Donuts Alone Do Not Make a Chain Grow

Discussion
May 03, 2006
George Anderson

By George Anderson


Dunkin’ Donuts, says Nation’s Restaurant News QSR Newsletter, was reborn on April 10th when the fast food chain began the “most significant repositioning” in its 55 year history.


The chain is expanding its menu to include items such as panini sandwiches and snacks for dayparts other than breakfast. It is also expanding its successful beverage business to include more premium drinks, but at a lower price point than competitors such as Starbucks.


“There’s a huge daypart opportunity for us that we intend to capture,” said George Condos, Dunkin’ Donuts’ chief brand officer. “Our product line certainly would be appealing for busy consumers who are looking for a snack throughout the day. Sometimes that snack is a beverage, not a food item. A good example is smoothies.”


The typical Dunkin’ Donuts consumer, said Jeff Bonasia, senior vice president and group account director for the Hill, Holliday, the chain’s advertising agency, said, “The Dunkin’ customers are people who are busy and on the go and getting stuff done.”


These consumers come from a wide spread of demographic segments. It’s not unusual for corporate lawyers and construction workers to both go to Dunkin’ Donuts for their hot or cold coffee beverage.


Marketing consultant Laura Ries of Ries & Ries said that Dunkin’ Donuts is ready to fill a void in the market.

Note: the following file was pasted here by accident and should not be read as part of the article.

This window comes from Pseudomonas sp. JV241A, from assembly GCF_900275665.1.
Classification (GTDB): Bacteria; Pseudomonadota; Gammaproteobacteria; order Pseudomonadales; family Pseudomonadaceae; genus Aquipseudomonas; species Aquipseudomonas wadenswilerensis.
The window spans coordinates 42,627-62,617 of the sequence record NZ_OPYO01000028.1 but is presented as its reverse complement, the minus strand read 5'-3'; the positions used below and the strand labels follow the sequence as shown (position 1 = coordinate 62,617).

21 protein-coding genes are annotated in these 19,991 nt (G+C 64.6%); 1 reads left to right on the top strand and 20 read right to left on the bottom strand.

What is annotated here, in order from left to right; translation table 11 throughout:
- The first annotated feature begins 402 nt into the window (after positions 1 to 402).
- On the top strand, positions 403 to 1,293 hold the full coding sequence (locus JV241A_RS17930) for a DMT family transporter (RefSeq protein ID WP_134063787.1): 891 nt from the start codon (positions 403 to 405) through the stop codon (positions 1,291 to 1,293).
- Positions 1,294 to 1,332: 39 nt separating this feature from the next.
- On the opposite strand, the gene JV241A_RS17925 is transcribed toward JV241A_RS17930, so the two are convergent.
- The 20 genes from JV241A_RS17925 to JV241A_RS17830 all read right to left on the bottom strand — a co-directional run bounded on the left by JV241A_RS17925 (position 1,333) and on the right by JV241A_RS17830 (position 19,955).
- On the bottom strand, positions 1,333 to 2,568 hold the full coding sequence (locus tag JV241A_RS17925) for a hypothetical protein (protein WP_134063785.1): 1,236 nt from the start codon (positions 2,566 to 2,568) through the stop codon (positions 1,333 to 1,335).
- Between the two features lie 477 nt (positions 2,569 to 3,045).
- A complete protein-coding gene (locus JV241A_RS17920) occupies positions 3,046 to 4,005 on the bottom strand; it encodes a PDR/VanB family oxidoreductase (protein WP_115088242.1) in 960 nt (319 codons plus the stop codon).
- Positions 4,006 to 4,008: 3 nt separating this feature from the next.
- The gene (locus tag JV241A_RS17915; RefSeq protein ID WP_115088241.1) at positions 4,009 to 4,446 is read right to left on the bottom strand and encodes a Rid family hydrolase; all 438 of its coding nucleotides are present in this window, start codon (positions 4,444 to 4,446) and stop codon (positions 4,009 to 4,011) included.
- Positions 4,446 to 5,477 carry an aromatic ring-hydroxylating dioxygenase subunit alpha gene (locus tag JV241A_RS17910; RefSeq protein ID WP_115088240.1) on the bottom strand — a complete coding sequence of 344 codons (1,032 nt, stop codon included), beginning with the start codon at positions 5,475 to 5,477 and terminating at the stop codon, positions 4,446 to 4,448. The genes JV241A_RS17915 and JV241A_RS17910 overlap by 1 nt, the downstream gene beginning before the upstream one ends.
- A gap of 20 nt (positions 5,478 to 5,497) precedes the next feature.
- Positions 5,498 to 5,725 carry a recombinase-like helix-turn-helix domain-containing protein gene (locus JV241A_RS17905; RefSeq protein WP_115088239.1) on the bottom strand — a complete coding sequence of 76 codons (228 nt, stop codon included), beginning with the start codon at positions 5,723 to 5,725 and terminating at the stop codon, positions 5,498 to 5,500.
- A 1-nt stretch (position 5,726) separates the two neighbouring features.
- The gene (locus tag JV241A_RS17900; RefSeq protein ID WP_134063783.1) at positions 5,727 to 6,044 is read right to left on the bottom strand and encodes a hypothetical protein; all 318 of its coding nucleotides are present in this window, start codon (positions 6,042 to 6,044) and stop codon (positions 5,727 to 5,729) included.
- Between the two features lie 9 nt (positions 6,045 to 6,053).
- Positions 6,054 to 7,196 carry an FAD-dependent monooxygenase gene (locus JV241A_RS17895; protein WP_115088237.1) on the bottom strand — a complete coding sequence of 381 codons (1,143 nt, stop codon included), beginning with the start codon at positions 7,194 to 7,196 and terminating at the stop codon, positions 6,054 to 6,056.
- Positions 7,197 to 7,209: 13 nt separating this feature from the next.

“There’s always an opportunity for a powerful No. 2 brand,” she said. “We don’t see that in terms of coffee shops. There’s Starbucks, and there’s nobody else.”


Ms. Ries said the key for Dunkin’ Donuts to be successful will be to avoid imitating Starbucks.


“Don’t put in music and couches, for God’s sake,” she said.


Dunkin’ Donuts’ Condos said there is little need for concern on that score. “We offer our customers an unpretentious place to get their coffee,” he said. 


Moderator’s Comment: Dunkin’ Donuts is looking to triple its size within 10 years. What will it have to do to reach its goal?


George Condos believes Dunkin’ Donuts can reach its goal. “The biggest challenge” he said, “is communicating to consumers that we are a beverage-based business
more than we are a doughnut shop.”
– George Anderson – Moderator

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13 Comments on "Donuts Alone Do Not Make a Chain Grow"


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Len Lewis
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Len Lewis
14 years 9 months ago

Starbucks has never been about the coffee. If it were, the chain would never have reached its current level of success as an American icon. It’s about style and creating a comfortable atmosphere for customers who are willing to fork over $5 for a cup of Joe.

In its own way, Dunkin’ Donuts has become unique by offering more popular price points for high quality coffee and munchies. I think they are on the right track, but I would be concerned about overexpansion and diluting the brand promise — along with the coffee. This was partly responsible for the demise of Krispy Kreme.

David Zahn
Guest
14 years 9 months ago